Would you take the lane on I-5 to cross the Columbia?

Posted by on December 12th, 2008 at 12:25 pm

Tour of Tomorrow

Pretty tight, but it’s better than riding
on the highway — isn’t it?
(Photo © J. Maus)

Anyone who has attempted to ride across the Interstate 5 bridge over the Columbia River between Oregon and Washington knows that it’s not for the faint of heart.

The bikeway/sidewalk is barely wider than a cargo trailer and there’s an incline and descent to deal with while big rigs rumble past on one side and the river looms large on the other.

I’ve made the crossing several times and I personally find it manageable. That being said, it has never crossed my mind to consider riding on the bridge roadway instead; but that’s what BikePortland reader Bob M. says he saw the other day. Here’s his story (taken from an email):

“We were traveling west on SR 14 looping onto I-5 when my partner said “I think I see some cyclists on the road.” Well as we looped onto I-5 and entered the flow of traffic to cross the bridge we counted 5 folks riding right next to the barriers on I-5.

I didn’t know what do do. Stop and advise the cyclists to carry their bikes over the barriers to the bike/pedesterian walkway on the west side of the bridge or slow down behind them and do interference.

Wow. While I am a pretty hard core commuter (25+ years) riding with the traffic on I-5 over the bridge is something I would not do willingly. Anyone know these folks and if they made it over the bridge safely?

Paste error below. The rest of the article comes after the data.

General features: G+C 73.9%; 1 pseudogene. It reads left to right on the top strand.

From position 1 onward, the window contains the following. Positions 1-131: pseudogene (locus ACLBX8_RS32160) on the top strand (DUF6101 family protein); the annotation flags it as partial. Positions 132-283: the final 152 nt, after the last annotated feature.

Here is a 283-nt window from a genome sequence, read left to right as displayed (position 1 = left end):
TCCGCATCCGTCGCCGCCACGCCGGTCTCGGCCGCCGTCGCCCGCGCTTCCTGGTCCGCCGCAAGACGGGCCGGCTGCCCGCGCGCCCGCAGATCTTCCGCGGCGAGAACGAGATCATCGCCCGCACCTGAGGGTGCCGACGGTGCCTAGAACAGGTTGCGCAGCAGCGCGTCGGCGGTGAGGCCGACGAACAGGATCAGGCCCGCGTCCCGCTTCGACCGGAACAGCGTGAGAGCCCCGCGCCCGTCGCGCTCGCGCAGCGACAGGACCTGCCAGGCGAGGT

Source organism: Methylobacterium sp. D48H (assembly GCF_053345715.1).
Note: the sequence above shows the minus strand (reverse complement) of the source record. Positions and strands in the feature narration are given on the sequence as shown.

Have any of you ever tried to do this? Or even though of doing it? Seems like a pretty scary proposition to me, but then again, maybe it feels safer for some folks (by the way, the motor vehicle speeds on the bridge are 45-55 mph).

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Kathleen McDade
Guest

Yikes. I don’t have any reason to go that way anyway — but definitely don’t see myself taking the lane.

tbird
Guest
tbird

Seriously…?
No.

Roger
Guest
Roger

I believe that it is illegal to ride on I5 in Washington, (with the exception of the SR-14 offramp to the Mill Plain exit going North) until you are north of the 134th street exit. I am not sure of the legallity of riding on the bridge. I cross that bridge every morning & evening. Although it is very narrow it is managable. I tend to go slower in the dark than I do in the summer as the northbound side tends to bottleneck where the bridge lift gates are.

Fritz
Guest

Are bikes allowed on the road portion of that bridge?

peejay
Guest
peejay